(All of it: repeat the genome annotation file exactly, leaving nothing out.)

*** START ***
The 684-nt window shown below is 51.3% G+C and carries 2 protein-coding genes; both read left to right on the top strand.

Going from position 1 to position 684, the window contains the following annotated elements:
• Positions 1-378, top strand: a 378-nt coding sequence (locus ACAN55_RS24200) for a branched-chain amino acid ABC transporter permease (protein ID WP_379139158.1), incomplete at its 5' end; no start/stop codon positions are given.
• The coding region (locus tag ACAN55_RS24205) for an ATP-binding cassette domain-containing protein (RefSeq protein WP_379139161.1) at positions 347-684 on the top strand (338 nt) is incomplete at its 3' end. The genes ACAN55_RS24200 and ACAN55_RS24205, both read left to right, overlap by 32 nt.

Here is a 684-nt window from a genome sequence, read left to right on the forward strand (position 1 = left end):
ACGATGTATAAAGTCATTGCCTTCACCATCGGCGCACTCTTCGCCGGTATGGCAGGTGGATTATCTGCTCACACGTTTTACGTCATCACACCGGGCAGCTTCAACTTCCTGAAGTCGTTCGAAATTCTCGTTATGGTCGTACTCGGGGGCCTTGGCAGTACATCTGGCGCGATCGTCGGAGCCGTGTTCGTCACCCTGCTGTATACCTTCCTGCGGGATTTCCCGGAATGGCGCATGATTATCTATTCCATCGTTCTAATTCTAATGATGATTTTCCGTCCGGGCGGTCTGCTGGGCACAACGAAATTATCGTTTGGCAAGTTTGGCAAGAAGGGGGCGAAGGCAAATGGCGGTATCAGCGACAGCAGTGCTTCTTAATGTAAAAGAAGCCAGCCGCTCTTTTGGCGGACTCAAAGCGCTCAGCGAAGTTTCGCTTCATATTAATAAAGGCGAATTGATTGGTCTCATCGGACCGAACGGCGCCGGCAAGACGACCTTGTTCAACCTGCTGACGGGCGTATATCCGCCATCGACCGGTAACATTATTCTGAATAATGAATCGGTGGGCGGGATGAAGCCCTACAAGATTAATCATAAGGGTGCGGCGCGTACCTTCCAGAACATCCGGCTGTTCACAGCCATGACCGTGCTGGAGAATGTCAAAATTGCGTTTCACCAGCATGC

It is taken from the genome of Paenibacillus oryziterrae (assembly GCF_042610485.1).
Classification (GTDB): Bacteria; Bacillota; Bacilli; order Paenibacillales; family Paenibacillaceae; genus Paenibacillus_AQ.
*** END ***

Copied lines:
The 684-nt window shown below is 51.3% G+C and carries 2 protein-coding genes; both read left to right on the top strand.

Going from position 1 to position 684, the window contains the following annotated elements:
• Positions 1-378, top strand: a 378-nt coding sequence (locus ACAN55_RS24200) for a branched-chain amino acid ABC transporter permease (protein ID WP_379139158.1), incomplete at its 5' end; no start/stop codon positions are given.
• The coding region (locus tag ACAN55_RS24205) for an ATP-binding cassette domain-containing protein (RefSeq protein WP_379139161.1) at positions 347-684 on the top strand (338 nt) is incomplete at its 3' end. The genes ACAN55_RS24200 and ACAN55_RS24205, both read left to right, overlap by 32 nt.

Here is a 684-nt window from a genome sequence, read left to right on the forward strand (position 1 = left end):
ACGATGTATAAAGTCATTGCCTTCACCATCGGCGCACTCTTCGCCGGTATGGCAGGTGGATTATCTGCTCACACGTTTTACGTCATCACACCGGGCAGCTTCAACTTCCTGAAGTCGTTCGAAATTCTCGTTATGGTCGTACTCGGGGGCCTTGGCAGTACATCTGGCGCGATCGTCGGAGCCGTGTTCGTCACCCTGCTGTATACCTTCCTGCGGGATTTCCCGGAATGGCGCATGATTATCTATTCCATCGTTCTAATTCTAATGATGATTTTCCGTCCGGGCGGTCTGCTGGGCACAACGAAATTATCGTTTGGCAAGTTTGGCAAGAAGGGGGCGAAGGCAAATGGCGGTATCAGCGACAGCAGTGCTTCTTAATGTAAAAGAAGCCAGCCGCTCTTTTGGCGGACTCAAAGCGCTCAGCGAAGTTTCGCTTCATATTAATAAAGGCGAATTGATTGGTCTCATCGGACCGAACGGCGCCGGCAAGACGACCTTGTTCAACCTGCTGACGGGCGTATATCCGCCATCGACCGGTAACATTATTCTGAATAATGAATCGGTGGGCGGGATGAAGCCCTACAAGATTAATCATAAGGGTGCGGCGCGTACCTTCCAGAACATCCGGCTGTTCACAGCCATGACCGTGCTGGAGAATGTCAAAATTGCGTTTCACCAGCATGC

It is taken from the genome of Paenibacillus oryziterrae (assembly GCF_042610485.1).
Classification (GTDB): Bacteria; Bacillota; Bacilli; order Paenibacillales; family Paenibacillaceae; genus Paenibacillus_AQ.